While it’s easy to categorize most beers, there are plenty of brews that depart from established styles and carve out their own niches – and they’re especially fun to explore.
For example, some brewers use unusual ingredients (relative to typical modern ingredients) such as fermentable sugars and starches, while others include vegetables as flavor adjuncts. Several such specialty beers have become mainstream, like Pumpkin Ale, which is now its own style and is no longer considered exotic.
Hybrid beers, on the other hand, generally bridge the classic ale and lager definitions. The popular Kölsch and Altbier styles may be considered hybrids, due to their production methods, which use warm-fermenting ale yeasts followed by cold conditioning (lagering). The California Common/Steam Beer style may also classify as a hybrid, as it’s traditionally brewed using a lager yeast and then warm-fermented at ale temperatures.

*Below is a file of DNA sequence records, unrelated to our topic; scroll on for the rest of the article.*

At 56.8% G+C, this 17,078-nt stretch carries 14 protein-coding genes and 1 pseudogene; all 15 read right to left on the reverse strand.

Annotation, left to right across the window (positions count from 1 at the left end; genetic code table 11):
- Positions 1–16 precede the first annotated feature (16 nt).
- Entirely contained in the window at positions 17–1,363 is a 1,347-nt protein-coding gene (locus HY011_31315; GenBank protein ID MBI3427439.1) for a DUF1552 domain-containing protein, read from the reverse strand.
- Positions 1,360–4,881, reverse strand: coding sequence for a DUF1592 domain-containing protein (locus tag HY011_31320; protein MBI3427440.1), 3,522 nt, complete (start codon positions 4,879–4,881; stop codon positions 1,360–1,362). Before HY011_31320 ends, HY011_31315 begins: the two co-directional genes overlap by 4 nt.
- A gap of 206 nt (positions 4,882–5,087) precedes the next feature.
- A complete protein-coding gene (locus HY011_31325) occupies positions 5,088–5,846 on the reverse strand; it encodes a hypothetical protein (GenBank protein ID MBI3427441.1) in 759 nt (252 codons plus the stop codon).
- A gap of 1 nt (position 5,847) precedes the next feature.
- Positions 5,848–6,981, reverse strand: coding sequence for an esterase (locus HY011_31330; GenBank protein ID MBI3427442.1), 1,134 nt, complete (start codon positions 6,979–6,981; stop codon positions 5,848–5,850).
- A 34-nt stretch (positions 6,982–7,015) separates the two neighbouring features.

Some additional hybrid styles are experiencing an increase in brewery and consumer attention, such as Cream Ale, which may be brewed using ale or lager yeast, and regardless, may be kräusened and cold conditioned – processes typically used only for brewing lagers.
As for the “other” designation, the proliferation of craft brewing continues to spawn new beers that defy conventional categories. This is their starting point for classification.